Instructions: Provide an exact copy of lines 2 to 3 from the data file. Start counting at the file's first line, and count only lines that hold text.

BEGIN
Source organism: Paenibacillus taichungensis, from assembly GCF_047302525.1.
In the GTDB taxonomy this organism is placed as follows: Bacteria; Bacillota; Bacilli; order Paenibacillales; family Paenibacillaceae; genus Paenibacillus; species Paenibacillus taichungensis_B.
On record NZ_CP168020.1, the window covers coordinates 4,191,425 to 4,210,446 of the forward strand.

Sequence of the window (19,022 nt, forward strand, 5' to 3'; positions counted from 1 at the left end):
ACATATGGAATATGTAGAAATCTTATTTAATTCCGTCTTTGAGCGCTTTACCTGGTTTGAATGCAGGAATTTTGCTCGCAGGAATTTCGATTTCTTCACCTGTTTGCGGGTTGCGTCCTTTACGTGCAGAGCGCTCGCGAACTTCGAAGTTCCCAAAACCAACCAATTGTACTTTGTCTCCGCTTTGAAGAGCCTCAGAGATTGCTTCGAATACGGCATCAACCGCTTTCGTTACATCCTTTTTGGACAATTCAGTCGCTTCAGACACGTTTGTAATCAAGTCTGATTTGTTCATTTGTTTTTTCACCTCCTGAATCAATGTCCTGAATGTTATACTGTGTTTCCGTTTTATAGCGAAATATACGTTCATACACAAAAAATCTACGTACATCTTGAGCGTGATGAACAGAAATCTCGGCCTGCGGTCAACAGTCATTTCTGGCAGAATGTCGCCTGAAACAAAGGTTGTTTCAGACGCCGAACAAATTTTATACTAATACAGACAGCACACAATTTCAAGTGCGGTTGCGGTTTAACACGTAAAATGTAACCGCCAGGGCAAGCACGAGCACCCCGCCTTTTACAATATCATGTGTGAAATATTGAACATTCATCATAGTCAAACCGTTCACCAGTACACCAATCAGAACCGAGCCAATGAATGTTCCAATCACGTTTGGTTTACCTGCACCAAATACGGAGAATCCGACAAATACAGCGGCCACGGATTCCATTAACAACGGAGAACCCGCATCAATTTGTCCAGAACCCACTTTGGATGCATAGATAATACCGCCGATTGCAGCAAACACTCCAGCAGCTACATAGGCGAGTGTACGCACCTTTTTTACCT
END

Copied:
In the GTDB taxonomy this organism is placed as follows: Bacteria; Bacillota; Bacilli; order Paenibacillales; family Paenibacillaceae; genus Paenibacillus; species Paenibacillus taichungensis_B.
On record NZ_CP168020.1, the window covers coordinates 4,191,425 to 4,210,446 of the forward strand.